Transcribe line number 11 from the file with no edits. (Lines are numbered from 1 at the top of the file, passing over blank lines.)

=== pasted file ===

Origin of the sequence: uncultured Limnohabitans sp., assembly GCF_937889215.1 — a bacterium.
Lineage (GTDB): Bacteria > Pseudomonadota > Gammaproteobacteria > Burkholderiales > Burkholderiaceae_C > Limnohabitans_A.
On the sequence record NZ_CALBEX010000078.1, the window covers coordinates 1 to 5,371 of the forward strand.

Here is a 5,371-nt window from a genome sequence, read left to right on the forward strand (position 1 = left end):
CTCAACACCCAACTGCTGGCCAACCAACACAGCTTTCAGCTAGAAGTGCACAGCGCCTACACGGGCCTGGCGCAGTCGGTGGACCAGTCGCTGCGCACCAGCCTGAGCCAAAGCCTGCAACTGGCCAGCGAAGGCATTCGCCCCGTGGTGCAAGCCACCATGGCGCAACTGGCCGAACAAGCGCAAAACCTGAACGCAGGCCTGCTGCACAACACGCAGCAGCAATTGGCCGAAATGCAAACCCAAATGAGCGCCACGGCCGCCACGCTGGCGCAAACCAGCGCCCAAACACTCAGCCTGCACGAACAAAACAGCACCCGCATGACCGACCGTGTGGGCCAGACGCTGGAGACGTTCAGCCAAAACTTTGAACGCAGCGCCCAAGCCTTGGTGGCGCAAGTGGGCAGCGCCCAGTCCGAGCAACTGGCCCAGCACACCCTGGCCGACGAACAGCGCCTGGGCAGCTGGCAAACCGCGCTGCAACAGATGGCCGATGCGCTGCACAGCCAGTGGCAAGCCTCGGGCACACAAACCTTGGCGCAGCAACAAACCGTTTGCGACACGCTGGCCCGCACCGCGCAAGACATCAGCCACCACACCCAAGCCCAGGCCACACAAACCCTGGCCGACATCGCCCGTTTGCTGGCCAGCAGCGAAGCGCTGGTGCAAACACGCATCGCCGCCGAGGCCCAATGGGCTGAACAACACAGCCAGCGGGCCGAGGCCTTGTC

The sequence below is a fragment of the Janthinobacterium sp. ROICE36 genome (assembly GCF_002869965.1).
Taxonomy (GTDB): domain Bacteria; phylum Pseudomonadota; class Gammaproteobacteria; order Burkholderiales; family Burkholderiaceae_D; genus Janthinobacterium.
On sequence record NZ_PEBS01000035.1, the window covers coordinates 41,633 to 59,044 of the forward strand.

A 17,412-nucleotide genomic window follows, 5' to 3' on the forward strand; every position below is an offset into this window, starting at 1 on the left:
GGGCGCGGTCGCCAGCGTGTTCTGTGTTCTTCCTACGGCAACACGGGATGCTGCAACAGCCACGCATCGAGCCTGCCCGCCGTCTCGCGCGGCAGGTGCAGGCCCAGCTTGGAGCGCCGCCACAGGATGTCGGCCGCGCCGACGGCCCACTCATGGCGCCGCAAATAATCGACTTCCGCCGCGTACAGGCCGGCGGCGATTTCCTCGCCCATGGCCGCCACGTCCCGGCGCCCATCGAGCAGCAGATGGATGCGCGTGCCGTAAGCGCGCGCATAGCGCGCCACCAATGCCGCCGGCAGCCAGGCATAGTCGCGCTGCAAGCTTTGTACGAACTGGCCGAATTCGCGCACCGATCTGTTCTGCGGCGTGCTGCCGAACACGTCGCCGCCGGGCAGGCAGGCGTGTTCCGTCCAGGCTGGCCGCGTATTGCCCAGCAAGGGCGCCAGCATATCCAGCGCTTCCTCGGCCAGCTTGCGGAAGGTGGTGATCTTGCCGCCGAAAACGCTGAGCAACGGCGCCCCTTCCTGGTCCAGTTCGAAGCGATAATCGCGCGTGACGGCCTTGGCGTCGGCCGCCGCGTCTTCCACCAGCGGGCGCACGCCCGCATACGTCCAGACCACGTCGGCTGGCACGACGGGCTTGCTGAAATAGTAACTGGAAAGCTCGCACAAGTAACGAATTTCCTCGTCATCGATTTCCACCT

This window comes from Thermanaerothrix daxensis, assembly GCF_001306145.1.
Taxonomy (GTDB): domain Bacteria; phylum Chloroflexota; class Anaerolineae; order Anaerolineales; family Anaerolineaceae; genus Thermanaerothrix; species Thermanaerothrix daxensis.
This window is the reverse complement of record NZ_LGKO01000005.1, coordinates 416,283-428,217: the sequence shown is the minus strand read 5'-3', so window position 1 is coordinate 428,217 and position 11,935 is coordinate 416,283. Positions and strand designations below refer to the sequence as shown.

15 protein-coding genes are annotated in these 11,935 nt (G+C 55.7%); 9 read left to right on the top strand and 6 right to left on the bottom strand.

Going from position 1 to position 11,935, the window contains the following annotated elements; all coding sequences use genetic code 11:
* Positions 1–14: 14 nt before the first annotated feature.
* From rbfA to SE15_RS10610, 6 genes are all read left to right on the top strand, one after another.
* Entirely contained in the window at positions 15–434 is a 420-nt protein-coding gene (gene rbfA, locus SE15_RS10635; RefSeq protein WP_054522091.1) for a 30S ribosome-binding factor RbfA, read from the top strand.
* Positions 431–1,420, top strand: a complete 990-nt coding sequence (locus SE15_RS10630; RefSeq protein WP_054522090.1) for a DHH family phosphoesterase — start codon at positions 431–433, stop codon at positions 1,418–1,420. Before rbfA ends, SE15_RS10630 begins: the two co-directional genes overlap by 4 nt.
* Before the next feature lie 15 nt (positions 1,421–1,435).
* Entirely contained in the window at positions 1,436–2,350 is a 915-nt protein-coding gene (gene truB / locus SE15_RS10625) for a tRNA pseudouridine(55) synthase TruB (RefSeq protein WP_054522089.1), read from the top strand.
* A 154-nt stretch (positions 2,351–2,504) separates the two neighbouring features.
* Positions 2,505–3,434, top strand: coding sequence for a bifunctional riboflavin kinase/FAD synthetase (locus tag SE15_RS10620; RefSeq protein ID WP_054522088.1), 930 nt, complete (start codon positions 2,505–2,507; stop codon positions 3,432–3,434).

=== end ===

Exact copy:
This window comes from Thermanaerothrix daxensis, assembly GCF_001306145.1.